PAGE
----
Nestled in the foothills of Boulder, Colorado, there is a rare and precious jazz gem: pianist Art Lande. Born in 1947, Lande has had a long and fruitful career, including membership in his Rubisa Patrol quartet, which included trumpeter Mark Isham and drummer Bill Douglass. He recorded for ECM from 1973 to 1987, with players such as saxophonist Jan Garbarek, bassist Gary Peacock and multi-instrumentalist Paul McCandless. Since settling in Boulder in 1987, Lande has been an essential force on the Front Range music scene, both as a player and an educator, and over the past few decades he has appeared on several dozen recordings with a wide variety of musicians.
Polar Opposites pairs Lande with one of his longtime collaborators, Dave Peterson, and starts off with three gorgeous compositions by the Seattle-based guitarist, each possessing a delicious, lilting melody that flows and sparkles like a waterfall. Both Lande and Peterson hit resonant notes of crystal clarity that are simultaneously sumptuous and buoyant. The duo is then joined on the tunes "Persimmon" and "Light of the Day" by two excellent Colorado-based musiciansbassist Bijoux Barbosa and drummer Matt Houston who fit in perfectly with Lande and Peterson's lush spaciousness, and add just the right amount of funk and drive.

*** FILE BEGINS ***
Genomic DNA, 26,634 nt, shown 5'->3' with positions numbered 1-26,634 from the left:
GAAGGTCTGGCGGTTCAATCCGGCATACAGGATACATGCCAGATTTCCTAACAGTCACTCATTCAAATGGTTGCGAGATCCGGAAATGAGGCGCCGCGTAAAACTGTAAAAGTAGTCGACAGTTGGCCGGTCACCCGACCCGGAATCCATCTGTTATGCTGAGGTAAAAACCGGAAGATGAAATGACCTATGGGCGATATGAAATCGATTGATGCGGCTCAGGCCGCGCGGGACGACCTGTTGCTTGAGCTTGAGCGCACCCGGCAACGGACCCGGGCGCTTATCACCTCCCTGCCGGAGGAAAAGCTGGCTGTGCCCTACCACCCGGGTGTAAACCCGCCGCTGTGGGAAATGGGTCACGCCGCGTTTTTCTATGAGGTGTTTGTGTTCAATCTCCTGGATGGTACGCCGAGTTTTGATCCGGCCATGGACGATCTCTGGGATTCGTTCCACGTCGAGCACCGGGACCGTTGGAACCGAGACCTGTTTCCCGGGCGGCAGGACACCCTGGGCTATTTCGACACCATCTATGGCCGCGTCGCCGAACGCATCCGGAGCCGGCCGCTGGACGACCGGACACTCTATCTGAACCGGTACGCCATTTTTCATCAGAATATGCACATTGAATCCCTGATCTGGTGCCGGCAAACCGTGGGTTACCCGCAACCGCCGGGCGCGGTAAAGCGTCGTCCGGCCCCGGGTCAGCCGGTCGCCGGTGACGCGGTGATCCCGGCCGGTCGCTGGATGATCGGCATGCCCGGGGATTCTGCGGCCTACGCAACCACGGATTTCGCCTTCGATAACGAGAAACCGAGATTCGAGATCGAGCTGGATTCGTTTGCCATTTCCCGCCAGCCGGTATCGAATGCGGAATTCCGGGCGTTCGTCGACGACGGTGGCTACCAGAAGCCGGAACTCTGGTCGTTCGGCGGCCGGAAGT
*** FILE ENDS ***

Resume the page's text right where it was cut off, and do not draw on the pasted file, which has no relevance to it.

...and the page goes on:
Then the CD starts to move in unexpected directions. Lande's "Light of Day" finds Peterson busting out some serious reverb, not to mention sounds that resemble a conversation between aliens. "The Harmless Predicament of Prettice Dru" is another effervescent tune, but this time ending with Lande's mysterious whispering. The short "Entering the Prodome" is an electronic soundscape that's part dinosaur and part space invader. Then comes the album's tour de force"Oliver's Weird Dream"which blends all the elements of the previous tunes, but this time expanding the spoken word, alien language, and wayward guitar chords. It's rare to laugh out loud while listening to jazz, but it's impossible to resist Lande's cheerfully bizarre poetics. The disc wraps up with Lande's tender "Turning Away," a return to the virtues of the first three tunes.
Lande continues to amaze after all these years, creating music that bears his singular blend of top-notch craftsmanship and unabashed merrymaking. For those wishing to be reacquainted with this musical jewel, Polar Opposites is an excellent place to begin.
Yours Truly; Where Have You Gone?; A Tune for You; Persimmon; Light of the Day; Iguacu; The Harmless Predicament of Prettice Dru; Entering the Prodome; Oliver's Weird Dream; Turning Away.
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